Blazons & Genealogy Notes

1) (co. Cambridge). Ar. a demi lion ramp. sa. Crest—An escutcheon per cross or and gu.
2) (Pertood, co. Wilts). Same Arms, a fleur-de-lis for diff.

Origin, Meaning, Family History and Mervin Coat of Arms and Family Crest

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Mervin Coat of Arms Meaning

The two main devices (symbols) in the Mervin blazon are the escutcheon and demi lion. The two main tinctures (colors) are sable and argent.

Sable, the deep black so often found in Heraldry is believed to named from an animal of the marten family know in the middle ages as a Sabellinœ and noted for its very black fur 1. In engravings, when colors cannot be shown it is represented as closely spaced horizontal and vertical lines, and appropriately is thus the darkest form of hatching, as this method is known 2. Although it may seem a sombre tone, and does indeed sometimes denote grief, it is more commonly said to represent Constancy 3.

Argent is the heraldic metal Silver and is usually shown as very pure white. It is also known more poetically as pearl, moon (or luna) 4. In a sketch or drawing it is represented by plain, unmarked paper 5.

The escutcheon simply represents smaller shield shapes included within the shield, and its close relative, the inescutcheon is just a larger version occupying most of the field. 6 There is no particular significance that can accorded to the escutcheon itself, but attention should be paid to the colour and devices that are borne upon it. The escutcheon may also be added to an existing coat of arms either as recognition of some additional honour (an escutcheon of augmentation”) or in the case where arms that are already quartered are to be combined an escutcheon with the new arms may be placed overall (an ”escutcheon of pretence”). 7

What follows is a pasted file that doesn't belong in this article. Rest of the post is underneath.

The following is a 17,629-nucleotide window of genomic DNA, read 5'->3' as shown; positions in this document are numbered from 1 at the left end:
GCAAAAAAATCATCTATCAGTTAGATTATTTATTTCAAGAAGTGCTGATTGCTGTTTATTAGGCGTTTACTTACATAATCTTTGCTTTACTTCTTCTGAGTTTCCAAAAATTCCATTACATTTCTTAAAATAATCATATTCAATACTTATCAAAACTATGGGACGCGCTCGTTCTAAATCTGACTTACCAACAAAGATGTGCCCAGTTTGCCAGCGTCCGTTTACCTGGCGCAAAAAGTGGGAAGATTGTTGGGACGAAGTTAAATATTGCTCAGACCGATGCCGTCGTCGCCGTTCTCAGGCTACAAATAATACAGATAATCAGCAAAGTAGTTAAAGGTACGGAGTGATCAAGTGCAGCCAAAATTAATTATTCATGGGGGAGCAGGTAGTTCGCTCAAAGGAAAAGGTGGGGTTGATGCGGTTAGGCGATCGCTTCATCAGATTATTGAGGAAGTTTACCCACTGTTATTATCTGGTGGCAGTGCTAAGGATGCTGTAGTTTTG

The demi-lion is a variant of the typical creature shown only from the waist upward. It can take all same poses and attitudes of its fully represented brethren and often appears to be emerging from some other device such as a fess or chief. 8 No special significance should be given to the demi appearance and it should be taken to have the same meanings and interpretations as the noble king of beasts itself.

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References

  • 1 A Glossary of Terms used in British Heraldry, J.H. Parker, Oxford, 1894, Entry:Sable
  • 2 Boutell’s Heraldry, J.P. Brooke-Little, Warne, (revised Edition) London 1970, P 26
  • 3 The Symbolisms of Heraldry, W. Cecil Wade, George Redway, London, 1898 P35
  • 4 Understanding Signs & Symbols – Heraldry, S. Oliver & G. Croton, Quantum, London, 2013, P53
  • 5 A Glossary of Terms used in British Heraldry, J.H. Parker, Oxford, 1847, P11
  • 6 A Glossary of Terms used in British Heraldry, J.H. Parker, Oxford, 1894, Entry:Escutcheon
  • 7 Boutell’s Heraldry, J.P. Brooke-Little, Warne, (revised Edition) London 1970, P 126 & 141
  • 8 A Glossary of Terms used in British Heraldry, J.H. Parker, Oxford, 1894, Entry:Lion